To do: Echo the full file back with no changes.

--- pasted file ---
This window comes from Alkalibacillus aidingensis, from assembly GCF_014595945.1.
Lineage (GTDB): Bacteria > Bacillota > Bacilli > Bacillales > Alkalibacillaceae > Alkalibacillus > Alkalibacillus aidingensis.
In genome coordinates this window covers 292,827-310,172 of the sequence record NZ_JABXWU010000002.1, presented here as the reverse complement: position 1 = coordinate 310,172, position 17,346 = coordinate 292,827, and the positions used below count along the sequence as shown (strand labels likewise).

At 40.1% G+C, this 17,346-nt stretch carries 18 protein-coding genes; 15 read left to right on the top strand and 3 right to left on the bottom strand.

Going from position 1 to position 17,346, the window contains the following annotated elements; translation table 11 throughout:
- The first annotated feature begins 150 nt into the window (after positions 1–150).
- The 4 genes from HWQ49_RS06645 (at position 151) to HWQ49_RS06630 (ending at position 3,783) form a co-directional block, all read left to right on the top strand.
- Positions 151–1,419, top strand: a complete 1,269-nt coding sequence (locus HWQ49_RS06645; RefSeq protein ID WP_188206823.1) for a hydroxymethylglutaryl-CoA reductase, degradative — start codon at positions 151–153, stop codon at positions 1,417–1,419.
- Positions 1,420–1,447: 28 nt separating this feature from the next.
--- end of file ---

This window comes from Alkalibacillus aidingensis, from assembly GCF_014595945.1.
Lineage (GTDB): Bacteria > Bacillota > Bacilli > Bacillales > Alkalibacillaceae > Alkalibacillus > Alkalibacillus aidingensis.
In genome coordinates this window covers 292,827-310,172 of the sequence record NZ_JABXWU010000002.1, presented here as the reverse complement: position 1 = coordinate 310,172, position 17,346 = coordinate 292,827, and the positions used below count along the sequence as shown (strand labels likewise).

At 40.1% G+C, this 17,346-nt stretch carries 18 protein-coding genes; 15 read left to right on the top strand and 3 right to left on the bottom strand.

Going from position 1 to position 17,346, the window contains the following annotated elements; translation table 11 throughout:
- The first annotated feature begins 150 nt into the window (after positions 1–150).
- The 4 genes from HWQ49_RS06645 (at position 151) to HWQ49_RS06630 (ending at position 3,783) form a co-directional block, all read left to right on the top strand.
- Positions 151–1,419, top strand: a complete 1,269-nt coding sequence (locus HWQ49_RS06645; RefSeq protein ID WP_188206823.1) for a hydroxymethylglutaryl-CoA reductase, degradative — start codon at positions 151–153, stop codon at positions 1,417–1,419.
- Positions 1,420–1,447: 28 nt separating this feature from the next.